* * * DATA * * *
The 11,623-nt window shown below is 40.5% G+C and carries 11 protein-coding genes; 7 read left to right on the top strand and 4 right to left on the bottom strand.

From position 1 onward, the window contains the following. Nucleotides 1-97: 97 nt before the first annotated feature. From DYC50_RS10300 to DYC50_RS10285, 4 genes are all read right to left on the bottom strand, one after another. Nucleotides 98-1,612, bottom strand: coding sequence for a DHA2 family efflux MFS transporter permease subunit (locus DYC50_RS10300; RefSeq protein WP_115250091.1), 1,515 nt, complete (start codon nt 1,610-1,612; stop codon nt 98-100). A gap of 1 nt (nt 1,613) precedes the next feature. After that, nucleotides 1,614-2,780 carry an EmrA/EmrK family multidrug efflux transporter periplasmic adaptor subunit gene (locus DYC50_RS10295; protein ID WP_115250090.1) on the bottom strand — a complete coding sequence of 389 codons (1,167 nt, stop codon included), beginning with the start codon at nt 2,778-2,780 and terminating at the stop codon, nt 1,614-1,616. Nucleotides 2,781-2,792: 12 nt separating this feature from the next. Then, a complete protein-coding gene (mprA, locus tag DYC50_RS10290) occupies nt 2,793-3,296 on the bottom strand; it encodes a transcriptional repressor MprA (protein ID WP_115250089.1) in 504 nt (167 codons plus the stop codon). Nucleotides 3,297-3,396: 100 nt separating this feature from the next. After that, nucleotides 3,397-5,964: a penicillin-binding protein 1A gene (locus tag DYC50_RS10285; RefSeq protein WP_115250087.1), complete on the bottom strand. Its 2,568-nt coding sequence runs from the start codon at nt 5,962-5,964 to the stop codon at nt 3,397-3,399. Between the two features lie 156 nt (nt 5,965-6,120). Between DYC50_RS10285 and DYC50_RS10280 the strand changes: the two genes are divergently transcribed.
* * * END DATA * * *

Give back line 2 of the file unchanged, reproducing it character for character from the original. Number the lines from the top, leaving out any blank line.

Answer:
From position 1 onward, the window contains the following. Nucleotides 1-97: 97 nt before the first annotated feature. From DYC50_RS10300 to DYC50_RS10285, 4 genes are all read right to left on the bottom strand, one after another. Nucleotides 98-1,612, bottom strand: coding sequence for a DHA2 family efflux MFS transporter permease subunit (locus DYC50_RS10300; RefSeq protein WP_115250091.1), 1,515 nt, complete (start codon nt 1,610-1,612; stop codon nt 98-100). A gap of 1 nt (nt 1,613) precedes the next feature. After that, nucleotides 1,614-2,780 carry an EmrA/EmrK family multidrug efflux transporter periplasmic adaptor subunit gene (locus DYC50_RS10295; protein ID WP_115250090.1) on the bottom strand — a complete coding sequence of 389 codons (1,167 nt, stop codon included), beginning with the start codon at nt 2,778-2,780 and terminating at the stop codon, nt 1,614-1,616. Nucleotides 2,781-2,792: 12 nt separating this feature from the next. Then, a complete protein-coding gene (mprA, locus tag DYC50_RS10290) occupies nt 2,793-3,296 on the bottom strand; it encodes a transcriptional repressor MprA (protein ID WP_115250089.1) in 504 nt (167 codons plus the stop codon). Nucleotides 3,297-3,396: 100 nt separating this feature from the next. After that, nucleotides 3,397-5,964: a penicillin-binding protein 1A gene (locus tag DYC50_RS10285; RefSeq protein WP_115250087.1), complete on the bottom strand. Its 2,568-nt coding sequence runs from the start codon at nt 5,962-5,964 to the stop codon at nt 3,397-3,399. Between the two features lie 156 nt (nt 5,965-6,120). Between DYC50_RS10285 and DYC50_RS10280 the strand changes: the two genes are divergently transcribed.